The data are presented as the means ± standard deviation from at least 3 separate experiments. The differences between two groups were evaluated using a two-tailed Student's t test unless otherwise stated. Statistical significance was considered at P < 0.05. The corresponding relative integrated optical density (IOD) of protein expression levels in the IHC slices was analyzed using IPP software. The band intensities of the immunoblot were measured using Quantity One software.
To evaluate the possible function of DPPA (Figure 1A) in TNBC, we employed a subcutaneous 4T1 TNBC tumor model and analyzed the effect of DPPA on tumor growth. DPPA (3 mg/kg) was injected every two days for two weeks beginning on the ninth day after the subcutaneous inoculation of 4T1 cells into the mouse mammary fat pad. The results revealed that DPPA significantly inhibited tumor growth because the tumor volume and tumor weight were markedly reduced compared with those of the control group (Figure 1B and 1C). In addition, the Ki67 staining results indicated that DPPA suppressed tumor cell proliferation (Figure 1D). Moreover, the results from the vascular endothelial marker CD34 staining showed that the tumor angiogenesis was inhibited by DPPA (Figure 1E). Therefore, these results indicated that DPPA acts as an anti-tumor drug by significantly inhibiting the tumor growth of mouse TNBC. However, whether DPPA can impede human TNBC tumor growth is yet to be confirmed.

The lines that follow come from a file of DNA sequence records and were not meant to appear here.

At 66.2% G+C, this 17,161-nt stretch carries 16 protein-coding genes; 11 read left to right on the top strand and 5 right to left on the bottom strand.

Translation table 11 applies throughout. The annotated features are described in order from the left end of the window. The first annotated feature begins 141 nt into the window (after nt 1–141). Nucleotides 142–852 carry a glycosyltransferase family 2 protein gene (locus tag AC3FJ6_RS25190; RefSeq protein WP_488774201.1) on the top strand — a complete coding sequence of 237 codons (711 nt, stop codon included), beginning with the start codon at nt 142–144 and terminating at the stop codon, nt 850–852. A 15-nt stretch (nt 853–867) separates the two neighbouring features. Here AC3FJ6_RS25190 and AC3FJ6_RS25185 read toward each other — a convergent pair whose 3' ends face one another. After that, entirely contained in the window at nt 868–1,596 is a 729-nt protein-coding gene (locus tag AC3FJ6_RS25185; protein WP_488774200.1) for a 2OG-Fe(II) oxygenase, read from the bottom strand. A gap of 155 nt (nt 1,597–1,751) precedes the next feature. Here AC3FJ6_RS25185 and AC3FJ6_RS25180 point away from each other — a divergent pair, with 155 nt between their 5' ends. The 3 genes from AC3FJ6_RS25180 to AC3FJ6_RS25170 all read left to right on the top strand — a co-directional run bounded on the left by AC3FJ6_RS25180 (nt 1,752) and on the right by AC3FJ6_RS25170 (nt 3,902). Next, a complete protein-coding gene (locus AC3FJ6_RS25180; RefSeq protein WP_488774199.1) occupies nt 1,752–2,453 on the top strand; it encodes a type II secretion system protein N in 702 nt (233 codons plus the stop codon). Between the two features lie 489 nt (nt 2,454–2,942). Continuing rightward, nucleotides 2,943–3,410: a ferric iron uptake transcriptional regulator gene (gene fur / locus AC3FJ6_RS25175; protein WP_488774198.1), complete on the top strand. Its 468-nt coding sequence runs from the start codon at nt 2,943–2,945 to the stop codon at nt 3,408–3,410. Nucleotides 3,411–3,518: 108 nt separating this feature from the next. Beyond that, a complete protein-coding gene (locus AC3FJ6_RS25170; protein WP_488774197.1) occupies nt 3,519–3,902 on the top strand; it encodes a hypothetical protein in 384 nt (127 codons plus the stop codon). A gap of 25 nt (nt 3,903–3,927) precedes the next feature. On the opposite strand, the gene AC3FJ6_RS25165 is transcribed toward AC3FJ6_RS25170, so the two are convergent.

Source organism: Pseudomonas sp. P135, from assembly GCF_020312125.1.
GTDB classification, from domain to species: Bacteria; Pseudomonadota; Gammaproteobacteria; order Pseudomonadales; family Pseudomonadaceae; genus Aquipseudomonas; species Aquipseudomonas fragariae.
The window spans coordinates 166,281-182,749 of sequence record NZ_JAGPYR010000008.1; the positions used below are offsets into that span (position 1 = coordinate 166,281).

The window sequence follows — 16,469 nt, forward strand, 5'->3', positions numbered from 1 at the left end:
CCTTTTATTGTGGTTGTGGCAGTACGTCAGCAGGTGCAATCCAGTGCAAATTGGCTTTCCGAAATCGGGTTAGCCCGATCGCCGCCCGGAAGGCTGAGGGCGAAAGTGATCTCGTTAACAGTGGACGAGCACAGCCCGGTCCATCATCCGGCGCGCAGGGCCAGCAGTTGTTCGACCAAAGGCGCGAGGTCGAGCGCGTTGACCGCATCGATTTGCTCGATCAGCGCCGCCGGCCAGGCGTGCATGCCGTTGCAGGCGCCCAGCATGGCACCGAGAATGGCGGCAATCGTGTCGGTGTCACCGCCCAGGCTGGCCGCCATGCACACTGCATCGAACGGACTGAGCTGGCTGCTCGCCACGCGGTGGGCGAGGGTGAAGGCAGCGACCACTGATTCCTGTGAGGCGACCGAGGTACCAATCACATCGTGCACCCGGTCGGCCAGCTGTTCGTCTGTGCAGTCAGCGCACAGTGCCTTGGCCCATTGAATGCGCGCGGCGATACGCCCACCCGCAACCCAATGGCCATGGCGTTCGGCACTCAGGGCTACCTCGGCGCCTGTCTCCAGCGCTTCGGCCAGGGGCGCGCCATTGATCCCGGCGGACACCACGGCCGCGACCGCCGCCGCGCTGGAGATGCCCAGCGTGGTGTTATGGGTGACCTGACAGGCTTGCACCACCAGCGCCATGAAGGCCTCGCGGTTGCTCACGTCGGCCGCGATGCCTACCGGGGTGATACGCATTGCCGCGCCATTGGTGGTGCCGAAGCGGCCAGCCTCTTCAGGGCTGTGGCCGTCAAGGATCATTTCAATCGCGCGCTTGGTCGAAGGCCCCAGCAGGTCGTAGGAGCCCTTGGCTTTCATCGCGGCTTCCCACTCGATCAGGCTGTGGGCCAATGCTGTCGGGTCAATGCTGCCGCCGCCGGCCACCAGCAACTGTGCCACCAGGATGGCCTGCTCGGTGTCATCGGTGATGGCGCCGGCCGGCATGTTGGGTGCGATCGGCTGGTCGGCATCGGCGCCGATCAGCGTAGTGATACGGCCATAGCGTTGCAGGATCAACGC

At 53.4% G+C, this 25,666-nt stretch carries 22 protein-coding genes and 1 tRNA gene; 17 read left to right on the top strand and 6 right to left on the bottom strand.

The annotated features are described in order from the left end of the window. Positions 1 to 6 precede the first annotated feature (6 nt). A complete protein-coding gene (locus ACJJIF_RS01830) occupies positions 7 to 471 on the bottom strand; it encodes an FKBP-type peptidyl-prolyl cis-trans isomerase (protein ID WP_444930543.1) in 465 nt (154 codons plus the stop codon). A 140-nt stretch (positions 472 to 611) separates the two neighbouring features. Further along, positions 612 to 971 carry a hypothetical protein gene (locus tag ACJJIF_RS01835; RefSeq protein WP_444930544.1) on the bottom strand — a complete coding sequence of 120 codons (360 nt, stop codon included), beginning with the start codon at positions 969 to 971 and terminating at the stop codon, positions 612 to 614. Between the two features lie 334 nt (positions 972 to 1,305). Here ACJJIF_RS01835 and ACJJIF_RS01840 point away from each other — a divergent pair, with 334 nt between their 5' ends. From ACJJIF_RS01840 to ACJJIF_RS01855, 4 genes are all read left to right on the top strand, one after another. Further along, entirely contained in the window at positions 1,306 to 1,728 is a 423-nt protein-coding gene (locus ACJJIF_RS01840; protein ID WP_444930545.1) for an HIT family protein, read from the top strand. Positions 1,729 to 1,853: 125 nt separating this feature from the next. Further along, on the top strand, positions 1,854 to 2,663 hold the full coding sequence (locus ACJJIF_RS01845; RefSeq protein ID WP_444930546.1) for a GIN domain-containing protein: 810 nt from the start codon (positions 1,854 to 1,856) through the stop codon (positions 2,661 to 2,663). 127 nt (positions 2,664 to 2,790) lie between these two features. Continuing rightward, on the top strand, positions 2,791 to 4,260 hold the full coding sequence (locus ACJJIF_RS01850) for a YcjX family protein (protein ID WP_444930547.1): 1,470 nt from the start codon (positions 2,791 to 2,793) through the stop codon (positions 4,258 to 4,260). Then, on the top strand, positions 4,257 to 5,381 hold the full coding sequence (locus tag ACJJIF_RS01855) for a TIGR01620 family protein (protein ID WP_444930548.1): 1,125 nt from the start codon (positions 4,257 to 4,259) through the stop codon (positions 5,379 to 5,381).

The inhibitory effect of DPPA on tumor growth was further studied in a subcutaneous tumor model of human TNBC cells. DPPA (3 mg/kg) was injected every two days for 14 days after viable MDA-MB-231 cells were subcutaneously inoculated into the mouse mammary fat pad. The tumor volume was measured and calculated, revealing that the tumor volume in the DPPA-treated group was significantly decreased compared with that in the control group (Figure 2A). After drug treatment, the mice were sacrificed, and the tumors were harvested and weighed. A comparison of the two treatment groups revealed that the tumor weight was also suppressed by DPPA treatment (Figure 2B). Moreover, DPPA remarkably inhibited the Ki67 staining for tumor cell proliferation and the CD34 staining for tumor angiogenesis in the tumor tissues (Figure 2C and 2D). All of these results suggested that DPPA inhibited the tumor growth of human TNBC.